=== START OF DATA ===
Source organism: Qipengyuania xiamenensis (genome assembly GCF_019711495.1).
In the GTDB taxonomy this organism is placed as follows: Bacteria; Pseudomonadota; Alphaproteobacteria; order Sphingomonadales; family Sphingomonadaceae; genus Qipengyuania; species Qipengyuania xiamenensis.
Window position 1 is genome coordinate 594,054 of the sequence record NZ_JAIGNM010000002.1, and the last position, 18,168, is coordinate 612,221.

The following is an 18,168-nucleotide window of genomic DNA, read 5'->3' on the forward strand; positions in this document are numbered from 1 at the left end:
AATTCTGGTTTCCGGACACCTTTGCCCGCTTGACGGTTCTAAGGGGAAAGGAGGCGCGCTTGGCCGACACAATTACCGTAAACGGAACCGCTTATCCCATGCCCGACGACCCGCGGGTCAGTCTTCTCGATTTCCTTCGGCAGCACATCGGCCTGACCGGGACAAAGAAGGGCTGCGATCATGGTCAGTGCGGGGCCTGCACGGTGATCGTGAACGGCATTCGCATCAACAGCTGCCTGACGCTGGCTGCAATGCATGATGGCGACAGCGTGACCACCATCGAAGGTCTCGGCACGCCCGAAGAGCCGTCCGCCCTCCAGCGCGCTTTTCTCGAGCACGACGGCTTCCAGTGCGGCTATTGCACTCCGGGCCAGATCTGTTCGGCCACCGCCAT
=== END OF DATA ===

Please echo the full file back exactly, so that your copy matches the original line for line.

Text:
Source organism: Qipengyuania xiamenensis (genome assembly GCF_019711495.1).
In the GTDB taxonomy this organism is placed as follows: Bacteria; Pseudomonadota; Alphaproteobacteria; order Sphingomonadales; family Sphingomonadaceae; genus Qipengyuania; species Qipengyuania xiamenensis.
Window position 1 is genome coordinate 594,054 of the sequence record NZ_JAIGNM010000002.1, and the last position, 18,168, is coordinate 612,221.

The following is an 18,168-nucleotide window of genomic DNA, read 5'->3' on the forward strand; positions in this document are numbered from 1 at the left end:
AATTCTGGTTTCCGGACACCTTTGCCCGCTTGACGGTTCTAAGGGGAAAGGAGGCGCGCTTGGCCGACACAATTACCGTAAACGGAACCGCTTATCCCATGCCCGACGACCCGCGGGTCAGTCTTCTCGATTTCCTTCGGCAGCACATCGGCCTGACCGGGACAAAGAAGGGCTGCGATCATGGTCAGTGCGGGGCCTGCACGGTGATCGTGAACGGCATTCGCATCAACAGCTGCCTGACGCTGGCTGCAATGCATGATGGCGACAGCGTGACCACCATCGAAGGTCTCGGCACGCCCGAAGAGCCGTCCGCCCTCCAGCGCGCTTTTCTCGAGCACGACGGCTTCCAGTGCGGCTATTGCACTCCGGGCCAGATCTGTTCGGCCACCGCCAT